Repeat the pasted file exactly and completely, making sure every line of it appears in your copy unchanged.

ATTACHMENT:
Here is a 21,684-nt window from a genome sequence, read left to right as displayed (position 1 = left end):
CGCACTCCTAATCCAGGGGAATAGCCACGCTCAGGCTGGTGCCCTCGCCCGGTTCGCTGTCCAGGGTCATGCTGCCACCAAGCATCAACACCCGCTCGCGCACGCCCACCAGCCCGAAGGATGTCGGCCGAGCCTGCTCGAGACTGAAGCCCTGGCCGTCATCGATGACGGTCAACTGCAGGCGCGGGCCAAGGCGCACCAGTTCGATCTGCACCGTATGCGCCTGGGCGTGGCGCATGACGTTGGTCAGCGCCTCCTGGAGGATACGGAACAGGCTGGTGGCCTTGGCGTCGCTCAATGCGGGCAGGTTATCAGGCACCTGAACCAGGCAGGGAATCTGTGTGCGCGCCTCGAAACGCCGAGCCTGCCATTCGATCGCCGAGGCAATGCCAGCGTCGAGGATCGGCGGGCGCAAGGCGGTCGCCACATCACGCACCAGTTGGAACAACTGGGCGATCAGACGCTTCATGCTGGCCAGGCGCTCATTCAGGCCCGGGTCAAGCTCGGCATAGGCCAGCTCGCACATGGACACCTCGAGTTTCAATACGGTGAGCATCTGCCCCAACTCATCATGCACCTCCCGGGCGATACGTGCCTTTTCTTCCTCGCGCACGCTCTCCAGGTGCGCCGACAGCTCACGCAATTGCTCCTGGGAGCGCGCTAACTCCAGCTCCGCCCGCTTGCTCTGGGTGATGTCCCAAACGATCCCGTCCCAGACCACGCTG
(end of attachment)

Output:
Here is a 21,684-nt window from a genome sequence, read left to right as displayed (position 1 = left end):
CGCACTCCTAATCCAGGGGAATAGCCACGCTCAGGCTGGTGCCCTCGCCCGGTTCGCTGTCCAGGGTCATGCTGCCACCAAGCATCAACACCCGCTCGCGCACGCCCACCAGCCCGAAGGATGTCGGCCGAGCCTGCTCGAGACTGAAGCCCTGGCCGTCATCGATGACGGTCAACTGCAGGCGCGGGCCAAGGCGCACCAGTTCGATCTGCACCGTATGCGCCTGGGCGTGGCGCATGACGTTGGTCAGCGCCTCCTGGAGGATACGGAACAGGCTGGTGGCCTTGGCGTCGCTCAATGCGGGCAGGTTATCAGGCACCTGAACCAGGCAGGGAATCTGTGTGCGCGCCTCGAAACGCCGAGCCTGCCATTCGATCGCCGAGGCAATGCCAGCGTCGAGGATCGGCGGGCGCAAGGCGGTCGCCACATCACGCACCAGTTGGAACAACTGGGCGATCAGACGCTTCATGCTGGCCAGGCGCTCATTCAGGCCCGGGTCAAGCTCGGCATAGGCCAGCTCGCACATGGACACCTCGAGTTTCAATACGGTGAGCATCTGCCCCAACTCATCATGCACCTCCCGGGCGATACGTGCCTTTTCTTCCTCGCGCACGCTCTCCAGGTGCGCCGACAGCTCACGCAATTGCTCCTGGGAGCGCGCTAACTCCAGCTCCGCCCGCTTGCTCTGGGTGATGTCCCAAACGATCCCGTCCCAGACCACGCTG